In the last five years, Africa’s renewable energy sector has witnessed a significant increase in investments and installed capacity. However, a recent report published by the International Labour Organisation (ILO) and the International Renewable Energy Agency (Irena) has revealed that job opportunities in this sector have decreased by 0.6 percent, deviating from global trends.
As of 2022, only 320,000 individuals were employed in the renewable energy industry in Africa, down from 322,000 in 2018. This decline is surprising considering the region’s growing investment in renewable energy, which reached $13 billion in 2021, reflecting a 44 percent increase over five years. Additionally, the installed capacity of renewable energy in Africa expanded by 18 percent to reach 63,034 MW in 2022.
Globally, the renewable energy sector has experienced consistent job growth, aligning with increased investments and capacity expansion. In 2022, the clean energy industry employed over 13.7 million people, a 24.5 percent increase from 2018 and almost double the figures from 2012. These statistics indicate that investments in renewables are contributing to job creation worldwide.
However, the situation in Africa stands in stark contrast. The report highlights that most renewable energy jobs are concentrated in a limited number of countries, primarily China, Brazil, the United States, and India, which together account for over 58 percent of global clean energy jobs. In contrast, Africa holds just 2.3 percent of these jobs. The top four countries in clean energy job numbers also lead in installed capacity, controlling 61 percent of global capacity.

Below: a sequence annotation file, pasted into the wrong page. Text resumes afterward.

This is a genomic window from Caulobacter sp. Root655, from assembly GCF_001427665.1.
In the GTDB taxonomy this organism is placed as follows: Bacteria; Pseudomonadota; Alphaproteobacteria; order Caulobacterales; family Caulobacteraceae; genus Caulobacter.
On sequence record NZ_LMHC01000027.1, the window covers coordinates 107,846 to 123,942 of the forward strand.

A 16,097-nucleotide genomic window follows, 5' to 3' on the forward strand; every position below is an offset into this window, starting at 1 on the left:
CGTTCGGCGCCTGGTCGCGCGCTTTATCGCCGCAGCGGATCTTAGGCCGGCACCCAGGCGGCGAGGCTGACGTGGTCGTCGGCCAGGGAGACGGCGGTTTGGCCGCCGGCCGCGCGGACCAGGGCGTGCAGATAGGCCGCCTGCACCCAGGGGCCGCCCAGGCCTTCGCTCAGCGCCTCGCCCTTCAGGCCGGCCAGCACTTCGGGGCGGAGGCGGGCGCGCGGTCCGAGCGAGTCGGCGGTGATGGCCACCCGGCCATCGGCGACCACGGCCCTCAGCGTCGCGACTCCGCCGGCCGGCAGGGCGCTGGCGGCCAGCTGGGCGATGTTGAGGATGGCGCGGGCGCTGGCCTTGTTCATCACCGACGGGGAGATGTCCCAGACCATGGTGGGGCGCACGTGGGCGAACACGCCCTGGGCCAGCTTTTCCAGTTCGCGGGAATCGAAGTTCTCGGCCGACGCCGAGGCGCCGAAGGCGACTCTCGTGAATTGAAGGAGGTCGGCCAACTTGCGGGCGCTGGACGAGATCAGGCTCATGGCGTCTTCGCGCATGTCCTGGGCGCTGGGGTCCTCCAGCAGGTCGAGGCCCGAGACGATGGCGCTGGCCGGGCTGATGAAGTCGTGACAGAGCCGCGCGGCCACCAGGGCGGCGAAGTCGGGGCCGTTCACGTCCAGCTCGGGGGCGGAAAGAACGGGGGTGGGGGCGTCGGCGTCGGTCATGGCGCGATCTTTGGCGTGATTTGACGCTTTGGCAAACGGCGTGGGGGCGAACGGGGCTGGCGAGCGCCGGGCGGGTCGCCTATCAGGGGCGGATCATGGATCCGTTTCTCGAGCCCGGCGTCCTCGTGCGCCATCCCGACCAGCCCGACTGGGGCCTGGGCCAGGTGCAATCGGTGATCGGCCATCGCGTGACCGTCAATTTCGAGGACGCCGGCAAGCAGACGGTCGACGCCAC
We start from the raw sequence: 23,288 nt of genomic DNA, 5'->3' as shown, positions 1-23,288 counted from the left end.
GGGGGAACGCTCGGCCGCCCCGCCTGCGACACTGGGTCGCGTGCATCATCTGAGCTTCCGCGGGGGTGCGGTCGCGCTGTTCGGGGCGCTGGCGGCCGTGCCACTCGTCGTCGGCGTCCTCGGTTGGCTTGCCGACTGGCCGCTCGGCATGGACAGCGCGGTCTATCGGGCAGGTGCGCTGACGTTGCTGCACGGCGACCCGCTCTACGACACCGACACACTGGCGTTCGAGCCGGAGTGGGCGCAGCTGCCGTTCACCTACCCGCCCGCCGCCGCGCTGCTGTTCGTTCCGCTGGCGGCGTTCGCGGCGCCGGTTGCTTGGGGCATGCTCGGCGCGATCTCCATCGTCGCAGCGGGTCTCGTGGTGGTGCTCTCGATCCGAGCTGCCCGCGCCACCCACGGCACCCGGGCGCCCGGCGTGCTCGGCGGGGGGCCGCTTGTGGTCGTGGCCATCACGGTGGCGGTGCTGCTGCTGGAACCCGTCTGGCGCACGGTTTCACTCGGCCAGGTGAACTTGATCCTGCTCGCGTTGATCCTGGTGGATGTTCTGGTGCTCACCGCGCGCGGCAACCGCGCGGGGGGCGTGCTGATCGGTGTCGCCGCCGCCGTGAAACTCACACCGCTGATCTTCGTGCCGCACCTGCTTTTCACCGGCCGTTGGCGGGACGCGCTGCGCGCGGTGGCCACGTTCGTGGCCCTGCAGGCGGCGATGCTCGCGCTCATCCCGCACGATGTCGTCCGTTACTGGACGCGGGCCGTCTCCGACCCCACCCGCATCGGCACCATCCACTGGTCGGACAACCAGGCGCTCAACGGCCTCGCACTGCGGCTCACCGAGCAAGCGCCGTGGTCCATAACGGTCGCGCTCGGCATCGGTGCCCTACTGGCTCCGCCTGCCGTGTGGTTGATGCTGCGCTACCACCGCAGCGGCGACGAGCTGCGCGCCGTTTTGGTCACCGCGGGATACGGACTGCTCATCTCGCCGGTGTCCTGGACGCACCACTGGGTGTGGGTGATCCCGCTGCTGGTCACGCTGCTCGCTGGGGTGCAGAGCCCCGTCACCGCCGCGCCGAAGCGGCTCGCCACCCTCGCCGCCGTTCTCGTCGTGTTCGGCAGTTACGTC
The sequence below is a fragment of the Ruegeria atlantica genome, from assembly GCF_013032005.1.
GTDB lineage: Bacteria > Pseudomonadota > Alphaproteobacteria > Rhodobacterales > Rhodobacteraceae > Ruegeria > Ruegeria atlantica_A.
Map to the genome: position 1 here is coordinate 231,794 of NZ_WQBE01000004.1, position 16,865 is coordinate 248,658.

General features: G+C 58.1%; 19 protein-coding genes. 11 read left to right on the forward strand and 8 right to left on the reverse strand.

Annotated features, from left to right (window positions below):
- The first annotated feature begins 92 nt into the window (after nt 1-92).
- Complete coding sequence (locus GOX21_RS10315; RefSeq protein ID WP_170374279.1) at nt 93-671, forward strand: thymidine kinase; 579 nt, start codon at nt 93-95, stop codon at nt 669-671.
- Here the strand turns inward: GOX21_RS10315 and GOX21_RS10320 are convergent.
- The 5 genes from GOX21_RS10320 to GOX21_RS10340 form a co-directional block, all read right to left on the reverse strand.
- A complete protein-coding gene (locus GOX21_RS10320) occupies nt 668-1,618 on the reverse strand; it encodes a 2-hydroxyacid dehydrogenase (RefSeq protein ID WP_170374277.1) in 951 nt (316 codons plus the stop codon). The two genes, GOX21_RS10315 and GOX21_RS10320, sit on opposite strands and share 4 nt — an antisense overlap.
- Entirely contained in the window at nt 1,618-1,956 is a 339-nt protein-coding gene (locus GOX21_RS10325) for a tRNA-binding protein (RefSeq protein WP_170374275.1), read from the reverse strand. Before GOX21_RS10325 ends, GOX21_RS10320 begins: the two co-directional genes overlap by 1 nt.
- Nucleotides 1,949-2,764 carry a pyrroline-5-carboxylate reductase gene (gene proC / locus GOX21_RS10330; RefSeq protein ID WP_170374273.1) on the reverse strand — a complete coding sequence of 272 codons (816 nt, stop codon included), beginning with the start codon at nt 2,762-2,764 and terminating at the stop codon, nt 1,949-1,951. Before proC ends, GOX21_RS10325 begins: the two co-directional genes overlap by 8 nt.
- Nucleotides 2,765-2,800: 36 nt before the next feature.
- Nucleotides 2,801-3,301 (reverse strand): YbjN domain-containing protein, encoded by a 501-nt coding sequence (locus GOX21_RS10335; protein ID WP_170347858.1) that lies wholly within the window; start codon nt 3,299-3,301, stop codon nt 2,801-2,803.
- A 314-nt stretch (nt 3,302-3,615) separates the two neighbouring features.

The discrepancy in job creation between Africa and other regions can be attributed to the lack of local manufacturing of renewable energy equipment such as solar panels, wind turbines, and water turbines in Africa. These manufacturing activities are primarily located in China and India. While Africa does benefit from downstream and upstream jobs, they tend to be indirect and induced positions, not directly within the renewable energy sector. Renewables are low-maintenance technologies, and therefore, fewer jobs are created for maintenance purposes.
Rebekah Shirley, the deputy director for Africa at the research non-profit World Resources Institute (WRI), emphasizes that the primary job opportunities created by renewable energy in Africa are in downstream and upstream positions. These jobs result from the benefits of having renewable energy installed and from the supply chains of raw materials for renewable energy equipment manufacturing.
It’s important to note that the data presented by ILO and Irena primarily focuses on direct jobs created by the renewable energy sector, potentially overlooking the induced and indirect employment opportunities supported by the industry.
In conclusion, while Africa has made substantial investments in renewable energy and witnessed an increase in installed capacity, it has not seen a corresponding growth in direct job opportunities within the sector. The bulk of renewable energy employment remains concentrated in a handful of countries with advanced manufacturing capabilities, highlighting the need for African nations to explore ways to tap into downstream and upstream opportunities in the renewable energy value chain to enhance job creation.